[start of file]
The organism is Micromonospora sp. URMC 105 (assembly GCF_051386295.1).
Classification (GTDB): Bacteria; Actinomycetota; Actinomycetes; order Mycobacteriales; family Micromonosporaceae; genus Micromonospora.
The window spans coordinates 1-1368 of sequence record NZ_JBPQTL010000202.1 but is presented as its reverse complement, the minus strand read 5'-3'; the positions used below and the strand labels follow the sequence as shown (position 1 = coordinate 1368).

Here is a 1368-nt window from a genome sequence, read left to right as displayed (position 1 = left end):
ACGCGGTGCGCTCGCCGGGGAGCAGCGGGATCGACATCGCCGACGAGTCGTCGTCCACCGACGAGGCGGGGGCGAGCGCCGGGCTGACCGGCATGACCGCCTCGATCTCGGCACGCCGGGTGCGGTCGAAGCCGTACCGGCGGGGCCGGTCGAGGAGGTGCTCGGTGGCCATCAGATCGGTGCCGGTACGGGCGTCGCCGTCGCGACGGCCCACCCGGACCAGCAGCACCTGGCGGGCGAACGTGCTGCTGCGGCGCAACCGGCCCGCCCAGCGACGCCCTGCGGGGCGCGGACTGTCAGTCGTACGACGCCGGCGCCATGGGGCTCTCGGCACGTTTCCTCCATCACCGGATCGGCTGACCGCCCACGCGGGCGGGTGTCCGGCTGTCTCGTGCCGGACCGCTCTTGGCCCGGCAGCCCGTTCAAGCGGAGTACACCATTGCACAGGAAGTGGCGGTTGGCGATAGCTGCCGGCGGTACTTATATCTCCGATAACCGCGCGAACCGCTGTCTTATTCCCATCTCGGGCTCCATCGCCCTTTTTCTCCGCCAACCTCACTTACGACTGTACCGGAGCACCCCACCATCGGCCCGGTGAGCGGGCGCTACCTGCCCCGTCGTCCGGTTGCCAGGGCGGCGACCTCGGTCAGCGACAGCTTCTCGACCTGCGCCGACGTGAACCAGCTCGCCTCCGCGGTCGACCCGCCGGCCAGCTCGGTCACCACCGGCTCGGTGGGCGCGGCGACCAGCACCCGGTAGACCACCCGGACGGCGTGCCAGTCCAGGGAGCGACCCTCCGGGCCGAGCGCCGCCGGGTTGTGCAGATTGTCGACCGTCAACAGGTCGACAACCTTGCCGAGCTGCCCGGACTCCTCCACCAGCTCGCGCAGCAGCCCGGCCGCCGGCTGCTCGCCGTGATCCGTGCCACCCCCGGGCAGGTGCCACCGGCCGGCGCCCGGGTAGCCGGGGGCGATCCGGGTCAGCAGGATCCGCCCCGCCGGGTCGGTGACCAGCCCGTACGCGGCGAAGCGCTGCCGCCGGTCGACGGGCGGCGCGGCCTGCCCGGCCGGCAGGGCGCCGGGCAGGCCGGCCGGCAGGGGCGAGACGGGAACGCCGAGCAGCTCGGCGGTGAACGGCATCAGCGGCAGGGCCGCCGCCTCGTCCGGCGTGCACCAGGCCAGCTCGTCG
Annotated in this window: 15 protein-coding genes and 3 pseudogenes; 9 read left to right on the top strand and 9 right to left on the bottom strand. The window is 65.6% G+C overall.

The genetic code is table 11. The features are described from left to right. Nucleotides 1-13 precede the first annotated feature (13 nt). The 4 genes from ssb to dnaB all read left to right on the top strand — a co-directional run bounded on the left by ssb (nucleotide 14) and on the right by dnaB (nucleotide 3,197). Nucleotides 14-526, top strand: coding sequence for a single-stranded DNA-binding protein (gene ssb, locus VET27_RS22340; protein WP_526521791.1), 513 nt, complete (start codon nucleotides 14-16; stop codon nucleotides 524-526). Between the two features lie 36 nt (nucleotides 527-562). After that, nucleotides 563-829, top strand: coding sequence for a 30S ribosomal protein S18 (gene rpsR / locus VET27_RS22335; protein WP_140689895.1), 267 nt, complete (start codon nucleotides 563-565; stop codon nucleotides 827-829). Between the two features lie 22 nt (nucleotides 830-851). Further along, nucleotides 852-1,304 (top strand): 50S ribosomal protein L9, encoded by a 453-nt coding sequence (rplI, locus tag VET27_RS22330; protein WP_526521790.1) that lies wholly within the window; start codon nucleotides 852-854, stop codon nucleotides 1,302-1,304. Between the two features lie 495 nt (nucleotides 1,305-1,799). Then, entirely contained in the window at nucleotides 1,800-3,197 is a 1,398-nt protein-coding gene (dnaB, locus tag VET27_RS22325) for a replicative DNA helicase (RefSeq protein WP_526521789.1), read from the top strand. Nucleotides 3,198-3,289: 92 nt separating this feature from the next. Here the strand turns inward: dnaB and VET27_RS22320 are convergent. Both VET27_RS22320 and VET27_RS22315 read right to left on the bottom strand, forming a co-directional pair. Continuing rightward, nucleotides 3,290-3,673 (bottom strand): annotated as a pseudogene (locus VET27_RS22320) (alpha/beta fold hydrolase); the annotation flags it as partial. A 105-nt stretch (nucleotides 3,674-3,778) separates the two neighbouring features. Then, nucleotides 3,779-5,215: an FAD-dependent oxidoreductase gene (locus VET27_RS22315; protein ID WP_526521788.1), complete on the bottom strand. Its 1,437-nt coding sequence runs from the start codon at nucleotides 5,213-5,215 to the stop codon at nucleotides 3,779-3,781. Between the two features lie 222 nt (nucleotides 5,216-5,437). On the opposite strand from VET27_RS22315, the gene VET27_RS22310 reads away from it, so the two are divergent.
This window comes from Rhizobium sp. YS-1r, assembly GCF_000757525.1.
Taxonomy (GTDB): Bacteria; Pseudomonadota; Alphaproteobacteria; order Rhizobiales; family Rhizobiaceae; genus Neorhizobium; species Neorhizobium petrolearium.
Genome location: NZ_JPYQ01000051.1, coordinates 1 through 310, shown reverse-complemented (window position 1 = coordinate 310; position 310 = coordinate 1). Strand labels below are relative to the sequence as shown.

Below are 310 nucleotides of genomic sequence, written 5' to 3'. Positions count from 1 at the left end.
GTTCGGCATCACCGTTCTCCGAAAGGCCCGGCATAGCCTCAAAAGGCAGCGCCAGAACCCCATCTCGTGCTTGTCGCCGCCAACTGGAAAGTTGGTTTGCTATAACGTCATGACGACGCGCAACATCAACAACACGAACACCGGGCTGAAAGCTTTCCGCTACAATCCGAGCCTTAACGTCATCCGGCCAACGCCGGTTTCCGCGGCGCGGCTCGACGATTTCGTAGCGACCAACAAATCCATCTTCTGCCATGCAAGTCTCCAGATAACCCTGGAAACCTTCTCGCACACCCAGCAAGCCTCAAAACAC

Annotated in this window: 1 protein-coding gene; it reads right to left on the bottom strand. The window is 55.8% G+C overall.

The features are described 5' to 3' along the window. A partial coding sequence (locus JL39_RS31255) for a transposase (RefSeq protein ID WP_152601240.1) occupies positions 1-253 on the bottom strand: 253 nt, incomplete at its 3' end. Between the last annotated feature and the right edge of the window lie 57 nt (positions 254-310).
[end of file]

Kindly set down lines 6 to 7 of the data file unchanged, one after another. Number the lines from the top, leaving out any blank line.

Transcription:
Annotated in this window: 15 protein-coding genes and 3 pseudogenes; 9 read left to right on the top strand and 9 right to left on the bottom strand. The window is 65.6% G+C overall.

The genetic code is table 11. The features are described from left to right. Nucleotides 1-13 precede the first annotated feature (13 nt). The 4 genes from ssb to dnaB all read left to right on the top strand — a co-directional run bounded on the left by ssb (nucleotide 14) and on the right by dnaB (nucleotide 3,197). Nucleotides 14-526, top strand: coding sequence for a single-stranded DNA-binding protein (gene ssb, locus VET27_RS22340; protein WP_526521791.1), 513 nt, complete (start codon nucleotides 14-16; stop codon nucleotides 524-526). Between the two features lie 36 nt (nucleotides 527-562). After that, nucleotides 563-829, top strand: coding sequence for a 30S ribosomal protein S18 (gene rpsR / locus VET27_RS22335; protein WP_140689895.1), 267 nt, complete (start codon nucleotides 563-565; stop codon nucleotides 827-829). Between the two features lie 22 nt (nucleotides 830-851). Further along, nucleotides 852-1,304 (top strand): 50S ribosomal protein L9, encoded by a 453-nt coding sequence (rplI, locus tag VET27_RS22330; protein WP_526521790.1) that lies wholly within the window; start codon nucleotides 852-854, stop codon nucleotides 1,302-1,304. Between the two features lie 495 nt (nucleotides 1,305-1,799). Then, entirely contained in the window at nucleotides 1,800-3,197 is a 1,398-nt protein-coding gene (dnaB, locus tag VET27_RS22325) for a replicative DNA helicase (RefSeq protein WP_526521789.1), read from the top strand. Nucleotides 3,198-3,289: 92 nt separating this feature from the next. Here the strand turns inward: dnaB and VET27_RS22320 are convergent. Both VET27_RS22320 and VET27_RS22315 read right to left on the bottom strand, forming a co-directional pair. Continuing rightward, nucleotides 3,290-3,673 (bottom strand): annotated as a pseudogene (locus VET27_RS22320) (alpha/beta fold hydrolase); the annotation flags it as partial. A 105-nt stretch (nucleotides 3,674-3,778) separates the two neighbouring features. Then, nucleotides 3,779-5,215: an FAD-dependent oxidoreductase gene (locus VET27_RS22315; protein ID WP_526521788.1), complete on the bottom strand. Its 1,437-nt coding sequence runs from the start codon at nucleotides 5,213-5,215 to the stop codon at nucleotides 3,779-3,781. Between the two features lie 222 nt (nucleotides 5,216-5,437). On the opposite strand from VET27_RS22315, the gene VET27_RS22310 reads away from it, so the two are divergent.